OKLAHOMA CITY (September 7, 2011) – A lawsuit Jenks Public Schools and Union Pubic Schools filed last week targeting the parents of special-needs children is frivolous, cruel and misguided, state Rep. Jason Nelson said today.
“This lawsuit is vindictive and extremely out of line,” said Nelson, R-Oklahoma City. “It essentially tells parents: ‘Beware, school administrators will sue you if you dare seek a better education for your special-needs child.’ Seeing such a reckless lawsuit filed at the behest of two superintendents whose salaries total nearly half a million public dollars a year should send cold chills down the spine of every parent in the state.”
Named as defendants in the district court lawsuit are parents who obtained scholarships for their special-needs children through the successful Lindsey Nicole Henry Scholarships for Students with Disabilities Program Act.
Lindsey Nicole Henry Scholarships allow a student with a disability (such as those with Down syndrome or Autism) who has an individualized education program (IEP) to receive state-funded scholarships to attend a private school that parents believe can better serve their child. The scholarships come from the amount of money already designated for the education of those children.
The amount spent on students receiving scholarships to date is a combined total of $197,345 – a sum that is less than the superintendent’s salary at both Jenks and Union.
“Instead of being sued, these parents should be lauded for being engaged in the education of their children. For years, they suffered as these same public schools failed to provide a quality education to their special-needs child. And now these schools are putting their interests ahead of the interests of the child,” said Nelson, who authored the scholarship law.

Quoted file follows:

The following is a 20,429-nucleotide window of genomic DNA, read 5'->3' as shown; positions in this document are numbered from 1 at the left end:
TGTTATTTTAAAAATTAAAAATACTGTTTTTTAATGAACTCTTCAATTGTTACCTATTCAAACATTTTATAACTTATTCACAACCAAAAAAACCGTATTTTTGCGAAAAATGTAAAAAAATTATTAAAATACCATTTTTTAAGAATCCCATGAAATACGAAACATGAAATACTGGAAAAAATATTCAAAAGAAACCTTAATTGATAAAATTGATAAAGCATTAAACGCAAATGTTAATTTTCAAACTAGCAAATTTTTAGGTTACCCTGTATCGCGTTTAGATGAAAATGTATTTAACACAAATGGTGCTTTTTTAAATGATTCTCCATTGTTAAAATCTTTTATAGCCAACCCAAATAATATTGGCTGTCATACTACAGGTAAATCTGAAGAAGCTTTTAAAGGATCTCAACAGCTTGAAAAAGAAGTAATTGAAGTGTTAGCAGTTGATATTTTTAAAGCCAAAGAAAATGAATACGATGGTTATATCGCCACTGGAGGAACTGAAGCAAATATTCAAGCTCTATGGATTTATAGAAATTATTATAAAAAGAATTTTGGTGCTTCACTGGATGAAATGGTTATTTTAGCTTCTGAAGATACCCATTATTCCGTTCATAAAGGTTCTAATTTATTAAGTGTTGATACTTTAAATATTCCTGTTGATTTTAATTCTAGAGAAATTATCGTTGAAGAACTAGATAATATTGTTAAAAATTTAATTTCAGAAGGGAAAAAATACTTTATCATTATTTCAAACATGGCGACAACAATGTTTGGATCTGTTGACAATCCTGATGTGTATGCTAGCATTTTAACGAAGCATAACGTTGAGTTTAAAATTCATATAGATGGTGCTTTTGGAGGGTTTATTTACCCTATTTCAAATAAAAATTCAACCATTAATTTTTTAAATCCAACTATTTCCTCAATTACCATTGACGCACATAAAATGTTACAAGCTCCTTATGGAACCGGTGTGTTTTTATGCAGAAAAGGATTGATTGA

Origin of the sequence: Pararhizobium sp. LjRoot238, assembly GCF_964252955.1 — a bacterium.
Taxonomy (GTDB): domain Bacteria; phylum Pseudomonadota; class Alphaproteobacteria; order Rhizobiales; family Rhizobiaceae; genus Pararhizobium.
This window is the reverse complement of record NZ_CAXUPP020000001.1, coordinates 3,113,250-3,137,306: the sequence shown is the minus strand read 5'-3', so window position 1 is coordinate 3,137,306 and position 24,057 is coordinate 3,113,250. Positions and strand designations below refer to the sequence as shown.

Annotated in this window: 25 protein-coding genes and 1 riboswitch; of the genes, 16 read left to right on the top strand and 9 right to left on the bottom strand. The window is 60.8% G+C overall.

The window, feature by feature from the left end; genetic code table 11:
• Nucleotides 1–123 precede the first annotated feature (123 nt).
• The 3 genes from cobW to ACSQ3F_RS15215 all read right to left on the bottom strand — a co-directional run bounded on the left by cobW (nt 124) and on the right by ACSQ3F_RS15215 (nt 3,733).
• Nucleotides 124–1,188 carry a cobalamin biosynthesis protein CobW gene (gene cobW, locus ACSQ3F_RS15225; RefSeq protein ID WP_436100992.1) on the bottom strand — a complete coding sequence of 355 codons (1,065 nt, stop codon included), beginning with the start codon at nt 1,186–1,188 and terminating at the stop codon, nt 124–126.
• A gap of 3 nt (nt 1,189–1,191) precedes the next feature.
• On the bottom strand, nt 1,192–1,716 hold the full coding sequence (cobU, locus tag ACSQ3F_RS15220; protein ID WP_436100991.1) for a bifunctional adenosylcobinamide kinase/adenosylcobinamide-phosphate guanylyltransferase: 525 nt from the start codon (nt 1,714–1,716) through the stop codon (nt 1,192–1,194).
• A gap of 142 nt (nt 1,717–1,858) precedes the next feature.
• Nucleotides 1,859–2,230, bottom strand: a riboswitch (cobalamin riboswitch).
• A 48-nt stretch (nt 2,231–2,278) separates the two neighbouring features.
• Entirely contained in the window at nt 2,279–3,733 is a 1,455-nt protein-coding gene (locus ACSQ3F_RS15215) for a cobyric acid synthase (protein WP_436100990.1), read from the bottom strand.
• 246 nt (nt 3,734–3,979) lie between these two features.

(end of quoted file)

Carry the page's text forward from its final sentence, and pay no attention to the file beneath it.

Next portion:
“The parents did not create the program and are clearly not responsible for enforcing or administering the program. The parents simply obtained a scholarship for their special-needs child as provided for in state law,” Nelson said. “These parents now find themselves in a position where their local districts are trying to punish them in court for simply following state law.”
Nelson said the basic premise of the districts’ lawsuit is troubling.
“There is no difference between this lawsuit and a school district choosing to sue parents who transfer their child to another school district under the state’s open transfer law. In both cases parents make the choice to transfer their child to a different school pursuant to state law and in each case a portion of the money follows that student to the new school,” Nelson said.
The Jenks and Union school boards voted in early August to pursue “any action the superintendent deemed necessary with regard to legal action against appropriate persons and entities."
“Little did the public know that what ‘appropriate persons’ actually meant was: ‘Let’s sue the parents.’ Had the public known that was the districts’ intention, there would likely have been the justifiable outrage there is today over this misguided action,” Nelson said.
“For years we heard that schools did not have enough funding to take care of special-needs children and that it hurt the education of other pupils. Now we have a solution for helping these students – and reducing the burden on the schools. From this lawsuit it appears these superintendents care more about the money than they do about the child,” Nelson concluded.